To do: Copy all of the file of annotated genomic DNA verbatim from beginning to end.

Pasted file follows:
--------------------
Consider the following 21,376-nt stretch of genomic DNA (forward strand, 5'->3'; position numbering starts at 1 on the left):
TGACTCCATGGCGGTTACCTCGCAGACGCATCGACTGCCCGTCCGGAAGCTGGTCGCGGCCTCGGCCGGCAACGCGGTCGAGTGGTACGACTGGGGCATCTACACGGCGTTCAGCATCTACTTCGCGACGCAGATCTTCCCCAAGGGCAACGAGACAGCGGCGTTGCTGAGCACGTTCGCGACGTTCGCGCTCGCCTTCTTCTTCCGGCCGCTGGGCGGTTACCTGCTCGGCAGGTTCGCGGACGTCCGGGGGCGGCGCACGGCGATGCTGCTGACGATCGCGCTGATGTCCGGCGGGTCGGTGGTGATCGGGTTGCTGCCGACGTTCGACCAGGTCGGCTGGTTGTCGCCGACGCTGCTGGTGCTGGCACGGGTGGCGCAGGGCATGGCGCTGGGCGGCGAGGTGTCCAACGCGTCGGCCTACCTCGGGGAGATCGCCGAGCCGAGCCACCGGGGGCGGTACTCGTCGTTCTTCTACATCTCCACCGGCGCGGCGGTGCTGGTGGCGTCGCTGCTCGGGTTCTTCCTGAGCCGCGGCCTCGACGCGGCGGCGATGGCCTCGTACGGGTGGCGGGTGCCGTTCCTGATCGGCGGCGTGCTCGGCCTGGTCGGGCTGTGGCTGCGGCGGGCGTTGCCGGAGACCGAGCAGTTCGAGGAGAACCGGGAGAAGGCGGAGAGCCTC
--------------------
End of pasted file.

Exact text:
Consider the following 21,376-nt stretch of genomic DNA (forward strand, 5'->3'; position numbering starts at 1 on the left):
TGACTCCATGGCGGTTACCTCGCAGACGCATCGACTGCCCGTCCGGAAGCTGGTCGCGGCCTCGGCCGGCAACGCGGTCGAGTGGTACGACTGGGGCATCTACACGGCGTTCAGCATCTACTTCGCGACGCAGATCTTCCCCAAGGGCAACGAGACAGCGGCGTTGCTGAGCACGTTCGCGACGTTCGCGCTCGCCTTCTTCTTCCGGCCGCTGGGCGGTTACCTGCTCGGCAGGTTCGCGGACGTCCGGGGGCGGCGCACGGCGATGCTGCTGACGATCGCGCTGATGTCCGGCGGGTCGGTGGTGATCGGGTTGCTGCCGACGTTCGACCAGGTCGGCTGGTTGTCGCCGACGCTGCTGGTGCTGGCACGGGTGGCGCAGGGCATGGCGCTGGGCGGCGAGGTGTCCAACGCGTCGGCCTACCTCGGGGAGATCGCCGAGCCGAGCCACCGGGGGCGGTACTCGTCGTTCTTCTACATCTCCACCGGCGCGGCGGTGCTGGTGGCGTCGCTGCTCGGGTTCTTCCTGAGCCGCGGCCTCGACGCGGCGGCGATGGCCTCGTACGGGTGGCGGGTGCCGTTCCTGATCGGCGGCGTGCTCGGCCTGGTCGGGCTGTGGCTGCGGCGGGCGTTGCCGGAGACCGAGCAGTTCGAGGAGAACCGGGAGAAGGCGGAGAGCCTC